I’ve eaten more marshmallows in the last two days than I have in years. I don’t buy things like marshmallows because then I will eat them simply because they are there. But this is different. These are for gifts. These are homemade. And they are minis, so they barely count. And… These have fresh squeezed satsuma orange juice in them so they are practically bursting with healthy mouth-watering goodness. And when nestled atop a frothy mug of hot chocolate, let me just say yum.
Cardamom Dusted Satsuma Orange Mini-Marshmallows
makes more mini-marshmallows than I cared to count
For the Bloom:
3 tablespoons (1 ounce or 4 packets) unflavored gelatin
2/3 cup (5 ounces) fresh squeezed satsuma juice
For the Sugar Syrup:
1/2 cup h20
4 ounces corn syrup or sugar cane syrup
16 ounces granulated sugar
3 tsp vanilla
1 TBS orange liqueur
1 tsp orange zest
1/2 tsp cardamom
food coloring if desired ( I used 3 drops yellow and one of red)
1 cup or so powdered sugar with a few dashes of cardamom for coating the pan and the marshmallows and a bit of vegetable oil for coating the pan
Line a 9×11 pan with parchment paper and brush it lightly with vegetable oil, and sprinkle with cardamom powdered sugar
For the bloom: sprinkle the gelatin in the bowl of a stand mixer. Add the fresh satsuma juice. Whisk or stir until no lumps remain. Set the bowl back into your mixer and fit the mixer with a whisk attachment.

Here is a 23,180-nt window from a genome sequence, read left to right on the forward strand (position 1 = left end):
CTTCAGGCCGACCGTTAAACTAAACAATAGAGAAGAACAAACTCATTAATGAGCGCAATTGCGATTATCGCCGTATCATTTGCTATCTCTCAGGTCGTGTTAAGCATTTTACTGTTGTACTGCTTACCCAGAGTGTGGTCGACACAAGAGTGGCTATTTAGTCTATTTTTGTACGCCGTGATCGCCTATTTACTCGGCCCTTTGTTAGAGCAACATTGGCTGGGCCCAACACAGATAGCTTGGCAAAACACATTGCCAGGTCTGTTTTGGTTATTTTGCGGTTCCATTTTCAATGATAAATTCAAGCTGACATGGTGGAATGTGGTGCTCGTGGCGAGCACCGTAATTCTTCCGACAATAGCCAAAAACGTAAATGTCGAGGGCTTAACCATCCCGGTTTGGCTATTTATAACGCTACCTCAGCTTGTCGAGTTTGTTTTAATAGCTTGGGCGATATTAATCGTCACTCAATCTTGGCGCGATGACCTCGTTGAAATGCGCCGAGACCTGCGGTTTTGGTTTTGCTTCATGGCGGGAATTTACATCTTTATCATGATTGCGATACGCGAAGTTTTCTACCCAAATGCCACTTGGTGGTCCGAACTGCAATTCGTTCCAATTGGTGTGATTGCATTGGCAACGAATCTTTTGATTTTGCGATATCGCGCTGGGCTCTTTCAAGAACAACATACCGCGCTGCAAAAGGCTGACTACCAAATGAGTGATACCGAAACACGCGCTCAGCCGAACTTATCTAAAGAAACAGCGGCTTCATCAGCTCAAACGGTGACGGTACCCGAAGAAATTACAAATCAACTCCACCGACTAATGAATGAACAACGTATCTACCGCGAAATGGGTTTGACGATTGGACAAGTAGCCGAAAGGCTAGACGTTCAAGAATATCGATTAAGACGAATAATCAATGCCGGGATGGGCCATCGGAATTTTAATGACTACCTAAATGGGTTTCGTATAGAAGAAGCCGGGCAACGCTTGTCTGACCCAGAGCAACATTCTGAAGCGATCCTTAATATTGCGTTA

For the sugar syrup: combine water, sugar, salt, and corn syrup into a 6-quart saucepan or larger. Do not stir. Cook over moderate heat until mixture reaches 240 degrees. (I do not own a candy thermometer, guess I need to add that to the Christmas list, so I sort of guessed- one recipe I read had the mixture cook for a much shorter time and didn’t bother with temperature so…)
Remove from heat and with the mixer on low-speed, carefully pour the sugar syrup down the side of the bowl into the gelatin bloom. It will be hot HOT hot, just shy of 240 degrees hot, so use caution and, trust me on this, resist the urge to taste (or touch in any way with your fragile shell of a body) the sugar syrup. Once all the syrup has been added slowly turn the mixer to high and let it whip for 8-10 minutes, until it looks like a thick glossy meringue. Add vanilla seasoning mixture and food coloring and whip to combine.
For some reason the orange ‘mallows didn’t have the volume that the Imperial Stout ones did. Perhaps I didn’t whip them long enough, but I suspect it is more likely using water rather than beer in the sugar syrup.
Pour the marshmallow into the pan and let it cure, uncovered, for 10-12 hours or overnight. You will be tempted to scrape every last bit out, don’t do it. Warm soapy water is your friend. Once you have most of the mixture out just put that bowl in the sink and soak it.
When the marshmallows are cured, dust generously with cardamom powdered sugar and turn the marshmallows out onto a cutting board. Cut into squares of equal size.
Marshmallows will keep in a covered container for several weeks.